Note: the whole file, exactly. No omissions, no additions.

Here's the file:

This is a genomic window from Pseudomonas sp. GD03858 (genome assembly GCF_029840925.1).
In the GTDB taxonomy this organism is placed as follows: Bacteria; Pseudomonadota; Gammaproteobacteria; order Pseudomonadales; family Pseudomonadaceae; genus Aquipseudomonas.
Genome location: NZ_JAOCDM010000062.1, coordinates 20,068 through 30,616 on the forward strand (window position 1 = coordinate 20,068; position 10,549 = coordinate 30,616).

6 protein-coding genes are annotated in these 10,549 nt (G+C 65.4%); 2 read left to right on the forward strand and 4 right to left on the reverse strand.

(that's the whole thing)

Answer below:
This is a genomic window from Pseudomonas sp. GD03858 (genome assembly GCF_029840925.1).
In the GTDB taxonomy this organism is placed as follows: Bacteria; Pseudomonadota; Gammaproteobacteria; order Pseudomonadales; family Pseudomonadaceae; genus Aquipseudomonas.
Genome location: NZ_JAOCDM010000062.1, coordinates 20,068 through 30,616 on the forward strand (window position 1 = coordinate 20,068; position 10,549 = coordinate 30,616).

6 protein-coding genes are annotated in these 10,549 nt (G+C 65.4%); 2 read left to right on the forward strand and 4 right to left on the reverse strand.